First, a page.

Fox Hunting Life with Horse and Hound

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Popular Riding Safari Leader Murdered in Kenya

tristan voorspuy.small.garth thompsonTristan Voorspuy could identify every tree, every bird, and every creature that walked the landscape, and was a force for preservation. / Garth Thompson photo

Tristan Voorspuy, sixty, was ambushed and murdered on his Sosian ranch on March 4, 2017. We report this breaking news because Tristan was well-known and respected by so many foxhunters across North America who traveled to Kenya for his riding safaris.

Tristan led most of the safaris. He could identify every tree, every bird, and every creature that walked the landscape, and had stories to tell about each. His death at the hands of renegade tribal warriors comes as a painful shock to those who remember him as a gifted horseman, pilot, former foxhunter, bold and rugged friend, naturalist, and a force for conservation in Africa. He truly cared about and and worked for the preservation of his natural world.

In fact, in a bizarre way, Tristan’s murder can be directly related to his conservation success. In 2005, Tristan and six investors purchased Sosian, a 24,000-acre ranch that was badly degraded. Tristan turned it into a highly successful wildlife conservation project, one of a number of large ranches that double as wildlife conservancies. Tribal warriors, members of Kenya’s Samburu and Pokot ethnic groups who live in an area denuded by drought and livestock, have recently seized several of these ranches so they may now graze their goats and cows.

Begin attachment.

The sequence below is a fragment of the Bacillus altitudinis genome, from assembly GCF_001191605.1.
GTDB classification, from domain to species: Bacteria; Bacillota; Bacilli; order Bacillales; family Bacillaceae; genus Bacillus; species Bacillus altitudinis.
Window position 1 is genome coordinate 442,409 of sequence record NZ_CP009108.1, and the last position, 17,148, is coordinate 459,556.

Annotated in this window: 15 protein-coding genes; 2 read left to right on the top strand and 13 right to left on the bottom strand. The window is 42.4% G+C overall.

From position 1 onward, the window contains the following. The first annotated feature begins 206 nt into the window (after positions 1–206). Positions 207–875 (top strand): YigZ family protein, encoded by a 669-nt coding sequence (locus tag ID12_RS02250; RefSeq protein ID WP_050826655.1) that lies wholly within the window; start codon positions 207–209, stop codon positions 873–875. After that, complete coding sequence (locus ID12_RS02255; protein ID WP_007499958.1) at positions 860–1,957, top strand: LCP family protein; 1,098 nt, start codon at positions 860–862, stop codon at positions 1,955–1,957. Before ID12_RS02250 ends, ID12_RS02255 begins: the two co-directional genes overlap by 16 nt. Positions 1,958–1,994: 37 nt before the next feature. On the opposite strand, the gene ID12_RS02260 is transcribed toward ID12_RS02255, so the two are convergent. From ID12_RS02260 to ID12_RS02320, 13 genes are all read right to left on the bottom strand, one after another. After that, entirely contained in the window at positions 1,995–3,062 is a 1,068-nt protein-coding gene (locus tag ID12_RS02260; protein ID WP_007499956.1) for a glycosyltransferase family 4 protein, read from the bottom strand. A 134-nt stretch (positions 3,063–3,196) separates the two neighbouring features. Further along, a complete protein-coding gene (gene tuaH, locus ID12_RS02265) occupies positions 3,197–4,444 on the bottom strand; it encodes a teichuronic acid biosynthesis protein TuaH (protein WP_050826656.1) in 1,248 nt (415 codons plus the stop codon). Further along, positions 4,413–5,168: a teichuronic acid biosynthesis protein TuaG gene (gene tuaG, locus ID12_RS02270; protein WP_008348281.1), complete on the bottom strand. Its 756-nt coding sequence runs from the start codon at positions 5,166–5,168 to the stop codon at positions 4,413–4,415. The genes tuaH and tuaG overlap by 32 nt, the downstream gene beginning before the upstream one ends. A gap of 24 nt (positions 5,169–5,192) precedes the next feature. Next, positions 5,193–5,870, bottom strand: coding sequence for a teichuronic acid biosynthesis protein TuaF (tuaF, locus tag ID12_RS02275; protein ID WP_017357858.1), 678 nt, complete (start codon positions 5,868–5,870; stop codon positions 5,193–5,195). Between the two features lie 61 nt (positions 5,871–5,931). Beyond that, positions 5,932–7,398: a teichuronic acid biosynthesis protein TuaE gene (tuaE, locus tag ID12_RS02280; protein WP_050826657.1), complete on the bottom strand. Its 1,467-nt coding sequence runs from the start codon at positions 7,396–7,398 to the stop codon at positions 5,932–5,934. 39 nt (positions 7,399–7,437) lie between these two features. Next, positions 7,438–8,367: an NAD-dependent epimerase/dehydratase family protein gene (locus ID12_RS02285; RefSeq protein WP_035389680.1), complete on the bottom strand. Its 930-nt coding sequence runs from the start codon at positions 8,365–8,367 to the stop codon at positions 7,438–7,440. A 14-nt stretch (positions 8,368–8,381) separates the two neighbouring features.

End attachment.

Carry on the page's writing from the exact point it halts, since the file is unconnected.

Georgia Declares War on Coyote

In an effort to reduce the high population of resident coyotes, the state of Georgia has introduced new incentives for hunters and trappers to target the predator. The Coyote Challenge is a program sponsored by the Georgia Department of Natural Resources’ Wildlife Resources Division to reward those who kill coyotes. Monthly drawings for lifetime hunting licenses or credits toward the purchase of licenses are held for those who participate.

The DNR suggests that the best time of year to remove coyotes and reduce their impact on native wildlife is during the spring or summer. The season on coyotes is open year-round because the species is non-native to the state, yet found in every county.

While there is no legal limit on coyotes, hunters and trappers may bring up to five carcasses a month to DNR offices, each carcass earning one entry in the monthly drawing.

Click for Tom Spigolon’s complete article in West Georgia Neighbor.

Posted February 27, 2017

Scotland’s SNP Would Alter Hunting Ban; Trample Ancient Codes of Law

Scottish National Party (SNP) Environment Minister Roseanna Cunningham proposes to tighten the screws on foxhunters in that country. Scotland was the first nation in the UK to pass a hunting act affecting foxhunting. Now the SNP wants to tighten the act with measures that border on the oppressive, if not the actual contravention of basic human rights.